Neutral particles a drag on disruptive plasma blobs

PITTSBURGH—For decades, scientists have been working to harness clean, renewable fusion energy, which occurs naturally in stars like our sun. Using strong magnetic fields to confine hot plasmas within a donut-shaped device called a tokamak, researchers can generate conditions necessary to induce fusion reactions.

Darwin’s Tree of Life (just think).

Large amounts of heat and particles, however, eventually need to be exhausted from the edge of the tokamak (Figure 1), and conditions in the exhaust region can impact the effectiveness of plasma confinement. Predicting plasma movement in this region is difficult due to the presence of turbulent structures called “blobs.” These are localized areas of higher pressure that can move heat and particles across magnetic field lines to material walls.

Recent work using the computational plasma framework Gkeyll ( has revealed an important insight—that including chargeless neutral particles has a key impact on plasma behavior.

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“Understanding and controlling plasma turbulence and transport in this region is very important since it impacts the lifetime of wall materials,” said Dr. Tess Bernard, who led the study in collaboration with scientists from General Atomics and the Princeton Plasma Physics Laboratory (PPPL). “This challenge is further complicated by the fact that neutral atoms in this region interact with plasma particles, and the effect of neutrals on plasma blob behavior is not well understood.”

The results with neutrals have significant differences in important plasma parameters—density, temperature, and flow levels. This can clearly be seen in Figure 1, where a comparison of plasma simulations near the wall of the National Spherical Torus Experiment (NSTX) at PPPL with and without neutral particles are shown. The inclusion of neutral particles also leads to reduced plasma fluctuations and slower blob motion.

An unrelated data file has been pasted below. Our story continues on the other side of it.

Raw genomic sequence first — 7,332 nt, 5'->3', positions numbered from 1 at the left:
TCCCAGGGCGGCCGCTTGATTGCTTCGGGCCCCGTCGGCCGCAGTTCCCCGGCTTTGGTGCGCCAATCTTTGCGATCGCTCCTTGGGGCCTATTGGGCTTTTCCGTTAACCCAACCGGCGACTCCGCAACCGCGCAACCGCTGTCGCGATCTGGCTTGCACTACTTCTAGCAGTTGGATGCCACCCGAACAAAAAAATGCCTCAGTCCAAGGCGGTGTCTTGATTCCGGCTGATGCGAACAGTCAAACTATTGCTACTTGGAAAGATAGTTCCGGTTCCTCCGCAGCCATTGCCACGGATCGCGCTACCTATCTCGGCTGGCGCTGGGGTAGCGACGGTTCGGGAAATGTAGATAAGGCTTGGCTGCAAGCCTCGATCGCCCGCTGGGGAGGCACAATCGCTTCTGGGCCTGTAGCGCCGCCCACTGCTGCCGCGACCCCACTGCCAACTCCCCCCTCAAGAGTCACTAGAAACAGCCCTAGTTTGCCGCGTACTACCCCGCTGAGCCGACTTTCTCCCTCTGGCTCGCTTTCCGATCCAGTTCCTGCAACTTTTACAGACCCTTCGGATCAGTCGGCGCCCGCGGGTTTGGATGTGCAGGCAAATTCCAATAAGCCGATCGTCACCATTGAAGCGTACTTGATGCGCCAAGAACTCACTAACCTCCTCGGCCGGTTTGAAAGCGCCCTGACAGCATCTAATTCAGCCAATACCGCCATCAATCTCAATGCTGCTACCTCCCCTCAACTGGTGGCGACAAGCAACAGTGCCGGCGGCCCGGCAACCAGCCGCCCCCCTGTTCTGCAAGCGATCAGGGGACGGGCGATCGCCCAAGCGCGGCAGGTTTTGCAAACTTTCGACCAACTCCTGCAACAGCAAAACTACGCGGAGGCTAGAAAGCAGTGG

This result required a first-of-its-kind coupling between existing methods of simulating plasmas. Historically, a range of simulation tools based on theoretical models have been used to understand experimental observations in the tokamak and make predictions for current and future plasma devices. For example, kinetic models that track particles’ location and velocity are more accurate but also more computationally demanding. Fluid models, which track bulk properties such as density, flow and temperature, are generally less demanding but make assumptions that are not valid for all tokamak scenarios.

To be self-consistent, codes should contain models for both plasma and neutral dynamics. Comprehensive kinetic models for each, however, can be difficult to couple together due to prohibitive computational demands. Foreseeing this challenge, Gkeyll was developed with efficient algorithms that have facilitated the recent coupling of a gyrokinetic model for plasma dynamics to a kinetic model for neutral atoms. A gyrokinetic model relies on the fact that charged particles orbit quickly around magnetic field lines. This model averages this fast motion, modeling particles as charged rings and reducing the complexity of the problem.

Work is ongoing to verify this model with experimental data, and it will be a useful tool for benchmarking other codes. This work is important both in terms of informing future work to minimize the impact of disruptive blobs on fusion power plants, and as an example of the powerful plasma code that was used.

IMAGE CREDIT: T. Bernard, General Atomics

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